And because the book was for tourists, we decided we had to have a glossary and to keep Japanese word usage in the text to a minimum (and with no macrons, thank god!). Judith’s restaurant descriptions had been written at different times and originally were more discursive. For the sake of consistency and ease of use, we decided that all the descriptions would get rewritten: not so much that the text would be changed but that each entry had to introduce its content in much the same order: exterior description/history/background, description of interior/seating/architecture, food offerings/menu/price, ending with a block of data (for which we had to secure all the addresses in Japanese to show to taxi drivers!).
All of this rewriting and repositioning made the Word redlining files a real nightmare to sort through. And our system and Judith’s system seemed to have certain incompatibilities that sometimes made our files mutually unreadable.
Things got understandably and tragically complicated when our in-house editor, Jeanne Platt, passed away suddenly. I can’t say enough good things about Jeanne, for whom Judith’s book was her first big meaty project. She worked on it diligently, as indicated by her Word files. And as she was in the midst of editing and corresponding with Judith, it took me quite a while to figure out what had been looked at by both parties and what was still in process, untouched, or waiting for resolution, or had issues waiting to resolve. This made the project very special to us and to Judith, and in Jeanne’s memory we really did labor to make the book better and more complete.
In the end, everything had to fall into place. All the descriptions had to be consistent and complete. It was a pain checking addresses and map placements on Google, and every time we found a restaurant incorrectly located we had to edit the Illustrator files that held the maps. Here and there we found that the maps we had received were misleading, so we then had to draw in new streets and intersections, a job that no publisher in his right mind ever wants to undertake.
Thinking back, it seems that everything about this book took time and more time. We had to verify all the names in Japanese and then decide how they were going to be referred to in English. Sometimes a restaurant had an official “funny English” name, so should we use that or a translation? And whenever we changed our mind about what was right, we would have to fix both presentation order in the book and indexes. We found also that some restaurants were actually in the wrong districts according to our maps, so we would have to fix the map and redo the book’s layout, producing much-feared pagination changes, which in turn led to more indexing fixes.
Well, that’s how these projects go, isn’t it? You start out with a simple idea, decide you want to do a good job, discover it’s not so simple, curse your fate, and then proudly hold the finished book in your hand.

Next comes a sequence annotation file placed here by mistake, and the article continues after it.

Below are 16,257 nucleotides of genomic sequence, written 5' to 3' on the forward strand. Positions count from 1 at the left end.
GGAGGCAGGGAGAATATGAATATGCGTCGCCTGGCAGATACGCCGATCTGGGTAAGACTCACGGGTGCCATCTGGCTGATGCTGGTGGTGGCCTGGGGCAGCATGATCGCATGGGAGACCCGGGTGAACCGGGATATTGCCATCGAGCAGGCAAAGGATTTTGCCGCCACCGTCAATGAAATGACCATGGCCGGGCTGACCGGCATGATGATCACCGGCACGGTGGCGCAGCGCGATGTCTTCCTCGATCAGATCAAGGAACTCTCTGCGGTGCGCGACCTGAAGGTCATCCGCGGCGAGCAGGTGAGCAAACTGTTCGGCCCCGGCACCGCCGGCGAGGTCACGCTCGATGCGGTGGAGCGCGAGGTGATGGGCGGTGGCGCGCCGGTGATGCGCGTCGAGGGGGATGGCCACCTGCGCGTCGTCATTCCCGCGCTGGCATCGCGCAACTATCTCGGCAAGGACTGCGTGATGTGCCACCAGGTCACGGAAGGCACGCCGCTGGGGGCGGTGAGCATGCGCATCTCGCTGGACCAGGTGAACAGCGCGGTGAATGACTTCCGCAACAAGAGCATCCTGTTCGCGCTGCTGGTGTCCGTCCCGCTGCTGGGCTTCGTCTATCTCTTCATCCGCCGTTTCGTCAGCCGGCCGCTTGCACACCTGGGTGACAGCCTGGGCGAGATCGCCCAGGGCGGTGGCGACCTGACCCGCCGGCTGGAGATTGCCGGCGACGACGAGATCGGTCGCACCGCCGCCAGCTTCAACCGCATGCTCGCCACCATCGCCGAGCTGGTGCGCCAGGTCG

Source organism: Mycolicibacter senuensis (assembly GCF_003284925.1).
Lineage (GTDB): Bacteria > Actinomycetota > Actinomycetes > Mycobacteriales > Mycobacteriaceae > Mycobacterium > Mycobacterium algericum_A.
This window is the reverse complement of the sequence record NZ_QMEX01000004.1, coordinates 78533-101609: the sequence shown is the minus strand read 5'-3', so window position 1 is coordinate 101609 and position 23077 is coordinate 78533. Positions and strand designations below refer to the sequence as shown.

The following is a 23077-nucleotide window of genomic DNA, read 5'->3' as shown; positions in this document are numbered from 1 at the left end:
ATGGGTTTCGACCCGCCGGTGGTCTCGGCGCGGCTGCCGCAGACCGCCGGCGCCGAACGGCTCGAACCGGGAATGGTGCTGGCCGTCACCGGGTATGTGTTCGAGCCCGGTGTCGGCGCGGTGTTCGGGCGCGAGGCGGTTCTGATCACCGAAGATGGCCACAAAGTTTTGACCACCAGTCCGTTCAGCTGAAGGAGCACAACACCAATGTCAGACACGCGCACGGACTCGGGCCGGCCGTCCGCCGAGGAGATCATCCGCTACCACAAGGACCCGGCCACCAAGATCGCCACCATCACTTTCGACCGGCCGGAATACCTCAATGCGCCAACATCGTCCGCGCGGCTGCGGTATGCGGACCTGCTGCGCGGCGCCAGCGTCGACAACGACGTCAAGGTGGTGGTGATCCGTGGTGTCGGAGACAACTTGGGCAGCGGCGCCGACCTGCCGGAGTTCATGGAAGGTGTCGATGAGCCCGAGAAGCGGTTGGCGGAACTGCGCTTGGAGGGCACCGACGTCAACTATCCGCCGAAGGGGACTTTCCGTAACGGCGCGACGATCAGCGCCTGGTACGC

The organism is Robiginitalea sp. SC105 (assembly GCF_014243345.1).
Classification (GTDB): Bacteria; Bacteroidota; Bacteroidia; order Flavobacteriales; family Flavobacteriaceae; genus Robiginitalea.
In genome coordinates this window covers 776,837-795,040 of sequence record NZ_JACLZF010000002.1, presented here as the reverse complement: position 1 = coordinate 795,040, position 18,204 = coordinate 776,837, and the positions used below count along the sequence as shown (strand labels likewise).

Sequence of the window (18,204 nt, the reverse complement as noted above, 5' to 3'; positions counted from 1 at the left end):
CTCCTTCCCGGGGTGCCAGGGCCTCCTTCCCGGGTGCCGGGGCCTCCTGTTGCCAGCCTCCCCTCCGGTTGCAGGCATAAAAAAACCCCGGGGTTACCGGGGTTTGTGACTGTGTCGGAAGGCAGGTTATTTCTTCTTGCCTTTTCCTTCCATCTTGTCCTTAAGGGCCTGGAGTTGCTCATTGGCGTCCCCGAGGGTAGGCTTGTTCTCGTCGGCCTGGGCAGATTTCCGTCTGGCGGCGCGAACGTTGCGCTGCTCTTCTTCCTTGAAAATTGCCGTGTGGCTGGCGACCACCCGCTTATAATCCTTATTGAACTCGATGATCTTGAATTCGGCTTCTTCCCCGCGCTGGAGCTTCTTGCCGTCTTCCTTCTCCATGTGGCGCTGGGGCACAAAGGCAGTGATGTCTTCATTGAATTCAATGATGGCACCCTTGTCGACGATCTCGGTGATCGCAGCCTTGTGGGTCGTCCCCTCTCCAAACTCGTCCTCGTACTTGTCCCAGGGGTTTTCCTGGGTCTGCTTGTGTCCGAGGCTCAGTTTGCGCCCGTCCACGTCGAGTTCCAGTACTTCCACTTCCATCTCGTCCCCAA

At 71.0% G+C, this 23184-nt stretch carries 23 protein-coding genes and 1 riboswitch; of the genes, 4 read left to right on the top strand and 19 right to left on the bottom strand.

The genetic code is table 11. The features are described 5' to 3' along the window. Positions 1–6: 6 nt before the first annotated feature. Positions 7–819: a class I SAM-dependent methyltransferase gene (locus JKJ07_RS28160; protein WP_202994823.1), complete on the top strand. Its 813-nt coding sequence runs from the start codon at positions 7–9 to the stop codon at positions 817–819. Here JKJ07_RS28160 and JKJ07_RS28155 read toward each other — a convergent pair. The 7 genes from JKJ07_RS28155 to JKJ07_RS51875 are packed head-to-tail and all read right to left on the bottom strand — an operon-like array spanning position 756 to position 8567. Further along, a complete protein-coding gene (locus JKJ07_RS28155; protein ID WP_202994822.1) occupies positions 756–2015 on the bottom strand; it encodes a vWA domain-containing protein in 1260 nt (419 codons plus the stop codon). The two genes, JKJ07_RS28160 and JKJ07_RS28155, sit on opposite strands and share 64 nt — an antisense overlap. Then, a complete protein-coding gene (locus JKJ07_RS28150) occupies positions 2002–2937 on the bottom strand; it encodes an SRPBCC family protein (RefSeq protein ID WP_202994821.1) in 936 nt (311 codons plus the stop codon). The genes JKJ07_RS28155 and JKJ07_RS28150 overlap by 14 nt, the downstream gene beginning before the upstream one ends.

If only readers and book buyers understood the amount of work that goes into these projects! Our book costs $16.95, which is a great price but is not going to put it in the black unless we are able to sell many thousands of copies. Our expectation that the Japanese book market would improve and that tourism in Japan would bounce back has not been realized. It is frankly a terrific struggle to get the book onto bookshelves in Japan, particularly in the Kansai region. Shelf space in English-language bookstores has diminished, but I think the worst thing is that there are no longer any dedicated sales reps managing the foreign-language bookshelves. We’re doing what we can, but that mostly means dealing with the big chains. If the book is somehow also getting into hotel bookstores and other tourist-oriented spots, that would be great, but it’s nothing we’re able to do ourselves. Back when Yohan Distribution was on the scene, things were much different. People can of course get the book on Amazon.co.jp, but they don’t necessarily have it ready for quick shipment. And as long as Amazon is there I suspect a lot of Japanese booksellers figure they can’t compete anyway.
At the same time the print edition came out we released Kyoto Machiya Restaurant Guide: Kindle version. A travel guide in e-book form is an obvious choice. Our best-selling e-book in fact is a guide to China. E-books are great for travelers: lightweight, easily searchable. We were able to include all the maps and images in our e-book, and in fact in the e-book we kept all the original images in color. I realize that authors want their books to be in color, but financially it's just impractical. But in an e-book, a color image costs as much, or as little, as a black and white.